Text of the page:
Neftali Feliz, RP, Rangers — Feliz held opposing minor league and major league batters to a microscopic .140 batting average in 2009. He fanned over 11 per 9 IP. Feliz came to Texas in the Mark Texeira deal and he did not disappoint in his major league debut in August when he struck out the first four hitters he faced; that’s the first time that has happened since 1962. Feliz was 1-0 with a 1.74 ERA in 31 IP while fanning 38. He gave up just 14 hits in those 31 innings and earned two saves. Frank Francisco is pegged as the Rangers’ closer for 2010, but don’t be surprised if Feliz takes his job by year end.
Madison Bumgarner, SP, Giants — The Giants may soon have somebody to add to the best 1-2 pitching punch in the majors in Lincecum and Cain. The 6′ 4″ lefty has a 27-5 record and 1.65 ERA in his two seasons since being the number 10 pick in the 2007 draft. Madison Bumgarner has a fastball in the high 90′s with a great tail on it. He is working to improve his curve and slider and has just started throwing a change up. His work ethic is top notch. The Giants gave Bumgarner a call late in the 2009 season, despite being of the tender age of 19. For the Giants, they must consider him to be untouchable and he won’t spend the entire season in the minors; expect him to be a mid-season addition.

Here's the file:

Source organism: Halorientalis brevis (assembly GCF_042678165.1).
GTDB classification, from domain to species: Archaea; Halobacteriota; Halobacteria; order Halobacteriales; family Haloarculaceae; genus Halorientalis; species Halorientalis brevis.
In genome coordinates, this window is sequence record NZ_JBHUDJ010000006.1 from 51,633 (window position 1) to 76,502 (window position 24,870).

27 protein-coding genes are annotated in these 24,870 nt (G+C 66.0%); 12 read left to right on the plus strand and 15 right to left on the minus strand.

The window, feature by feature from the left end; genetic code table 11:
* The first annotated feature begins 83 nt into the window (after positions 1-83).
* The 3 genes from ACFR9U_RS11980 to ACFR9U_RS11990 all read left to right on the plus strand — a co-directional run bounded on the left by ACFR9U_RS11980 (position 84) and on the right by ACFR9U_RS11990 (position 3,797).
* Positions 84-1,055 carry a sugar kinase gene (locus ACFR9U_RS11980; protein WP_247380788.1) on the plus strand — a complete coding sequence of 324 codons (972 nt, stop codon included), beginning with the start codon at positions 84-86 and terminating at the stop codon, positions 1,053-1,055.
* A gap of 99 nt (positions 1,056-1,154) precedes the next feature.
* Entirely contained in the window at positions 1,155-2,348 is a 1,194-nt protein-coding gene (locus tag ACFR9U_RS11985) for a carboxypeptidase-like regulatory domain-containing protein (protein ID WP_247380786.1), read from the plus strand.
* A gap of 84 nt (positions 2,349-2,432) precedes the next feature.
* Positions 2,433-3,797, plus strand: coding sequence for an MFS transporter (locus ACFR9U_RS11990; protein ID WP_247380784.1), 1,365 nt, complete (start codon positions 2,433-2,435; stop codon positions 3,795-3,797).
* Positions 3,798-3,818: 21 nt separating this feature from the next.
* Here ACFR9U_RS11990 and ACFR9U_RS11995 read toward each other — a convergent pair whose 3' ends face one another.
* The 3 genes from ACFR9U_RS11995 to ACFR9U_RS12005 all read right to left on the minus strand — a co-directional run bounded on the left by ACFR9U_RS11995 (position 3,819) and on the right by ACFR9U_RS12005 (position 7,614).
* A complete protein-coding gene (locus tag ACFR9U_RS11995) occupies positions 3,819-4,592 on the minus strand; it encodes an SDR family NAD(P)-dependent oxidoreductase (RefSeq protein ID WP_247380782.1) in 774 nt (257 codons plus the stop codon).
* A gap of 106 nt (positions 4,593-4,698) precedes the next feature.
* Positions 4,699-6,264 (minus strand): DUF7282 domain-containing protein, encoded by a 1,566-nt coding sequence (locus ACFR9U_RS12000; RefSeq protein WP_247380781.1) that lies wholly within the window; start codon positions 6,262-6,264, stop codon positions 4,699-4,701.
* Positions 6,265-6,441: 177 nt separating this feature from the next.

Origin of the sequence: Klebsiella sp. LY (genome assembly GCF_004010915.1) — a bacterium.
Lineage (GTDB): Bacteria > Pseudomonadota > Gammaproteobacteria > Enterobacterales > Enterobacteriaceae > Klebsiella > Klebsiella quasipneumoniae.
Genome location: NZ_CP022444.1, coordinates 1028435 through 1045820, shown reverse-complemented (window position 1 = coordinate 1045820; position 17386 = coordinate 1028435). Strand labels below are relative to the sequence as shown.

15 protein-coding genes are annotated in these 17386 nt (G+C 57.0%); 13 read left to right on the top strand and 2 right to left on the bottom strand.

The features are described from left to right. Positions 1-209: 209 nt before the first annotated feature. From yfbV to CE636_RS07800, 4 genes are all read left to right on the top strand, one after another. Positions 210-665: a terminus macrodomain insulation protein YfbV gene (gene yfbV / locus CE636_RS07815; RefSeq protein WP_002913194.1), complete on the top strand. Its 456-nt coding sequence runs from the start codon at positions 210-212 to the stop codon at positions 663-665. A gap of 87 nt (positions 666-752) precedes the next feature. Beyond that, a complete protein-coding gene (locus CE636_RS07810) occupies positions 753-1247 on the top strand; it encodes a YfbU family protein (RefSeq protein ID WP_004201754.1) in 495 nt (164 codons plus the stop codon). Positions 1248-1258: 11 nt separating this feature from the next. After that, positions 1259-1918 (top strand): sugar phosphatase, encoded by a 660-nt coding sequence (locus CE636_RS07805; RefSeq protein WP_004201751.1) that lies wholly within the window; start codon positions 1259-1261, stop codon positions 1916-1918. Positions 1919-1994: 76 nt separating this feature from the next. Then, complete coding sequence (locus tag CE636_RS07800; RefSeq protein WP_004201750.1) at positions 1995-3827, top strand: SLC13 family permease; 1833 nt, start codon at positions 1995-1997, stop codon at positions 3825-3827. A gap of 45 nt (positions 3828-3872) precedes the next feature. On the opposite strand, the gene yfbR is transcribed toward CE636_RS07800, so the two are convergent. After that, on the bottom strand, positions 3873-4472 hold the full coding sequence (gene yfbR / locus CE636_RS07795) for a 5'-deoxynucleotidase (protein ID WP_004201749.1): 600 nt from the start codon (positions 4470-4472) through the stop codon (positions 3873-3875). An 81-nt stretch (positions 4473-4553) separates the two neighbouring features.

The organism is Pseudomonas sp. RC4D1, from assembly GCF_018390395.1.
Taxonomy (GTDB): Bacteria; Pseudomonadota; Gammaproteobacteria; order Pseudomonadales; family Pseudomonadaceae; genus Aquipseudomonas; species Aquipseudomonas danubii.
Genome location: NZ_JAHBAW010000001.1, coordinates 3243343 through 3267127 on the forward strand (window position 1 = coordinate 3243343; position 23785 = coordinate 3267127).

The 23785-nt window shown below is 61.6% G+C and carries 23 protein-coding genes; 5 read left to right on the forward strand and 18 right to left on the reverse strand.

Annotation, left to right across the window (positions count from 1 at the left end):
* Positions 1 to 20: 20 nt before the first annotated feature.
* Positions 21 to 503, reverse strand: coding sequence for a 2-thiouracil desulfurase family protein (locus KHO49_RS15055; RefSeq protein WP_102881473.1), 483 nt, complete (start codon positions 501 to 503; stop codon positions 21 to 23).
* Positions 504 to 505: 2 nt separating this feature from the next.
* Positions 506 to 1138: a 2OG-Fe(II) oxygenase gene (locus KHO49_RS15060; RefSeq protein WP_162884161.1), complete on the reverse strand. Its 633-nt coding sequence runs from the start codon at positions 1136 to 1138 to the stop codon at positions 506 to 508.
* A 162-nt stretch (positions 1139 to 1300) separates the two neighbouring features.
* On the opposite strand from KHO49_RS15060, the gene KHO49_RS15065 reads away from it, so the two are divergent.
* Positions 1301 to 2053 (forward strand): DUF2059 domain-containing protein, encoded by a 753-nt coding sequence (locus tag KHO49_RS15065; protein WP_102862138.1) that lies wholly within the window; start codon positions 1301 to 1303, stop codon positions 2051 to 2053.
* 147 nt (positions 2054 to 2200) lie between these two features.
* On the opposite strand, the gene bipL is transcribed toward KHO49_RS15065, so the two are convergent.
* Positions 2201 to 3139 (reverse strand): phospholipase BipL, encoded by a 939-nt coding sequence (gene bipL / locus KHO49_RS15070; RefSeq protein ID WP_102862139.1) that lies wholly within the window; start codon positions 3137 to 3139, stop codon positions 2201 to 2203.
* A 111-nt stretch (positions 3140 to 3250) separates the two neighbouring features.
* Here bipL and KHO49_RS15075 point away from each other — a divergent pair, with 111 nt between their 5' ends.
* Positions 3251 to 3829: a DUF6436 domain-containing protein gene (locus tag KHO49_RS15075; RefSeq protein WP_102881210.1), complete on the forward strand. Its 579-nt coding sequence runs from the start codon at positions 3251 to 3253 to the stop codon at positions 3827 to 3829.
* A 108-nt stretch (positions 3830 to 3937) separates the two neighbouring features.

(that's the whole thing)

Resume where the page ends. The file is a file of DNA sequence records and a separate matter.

Kyle Drabek, SP, Blue Jays — He was the first round pick of the Phillies in the 2006 draft and has an impressive bloodline being the son of Doug Drabek, NL Cy Young winner in 1990. He throws in the mid-90′s and possesses a sharp curve. Last year, mostly with Reading, Drabek was 12-3 with a 3.19 ERA. He’s never pitched at Triple-A, but could fit into the Jays rotation this year as a fourth or fifth starter. More likely, however, he’ll start in Triple-A this year and be a late season call-up as the Jays allow him to spend another season in the minors to develop since Toronto isn’t going to compete this year anyway. The Phillies hated to give up on Drabek and it took the best pitcher in baseball to get the Phillies to bite when Philadelphia tossed him to the Jays in exchange for Roy Halladay. During Spring Training, Drabek has a baseball card of Halladay hanging above his locker to remind him of the enormous expectations being placed on him in Ontario. Drabek may not start the year with the Jays, but he’ll be active at some point in 2010.
Wade Davis, SP, Rays — Wade Davis came up last year for one spot start and had the Tampa fans talking thanks to an electric curve ball. He’s a workhorse and is the possible # 5 starter for the Rays this season if he can beat out Andy Sonnenstine. Davis doesn’t rank with the elite prospects, but could end up as a consistent performer. He’ll get his chance to earn a rotation spot for the Rays this season and one fantasy baseball site actually thinks he could become the ROY.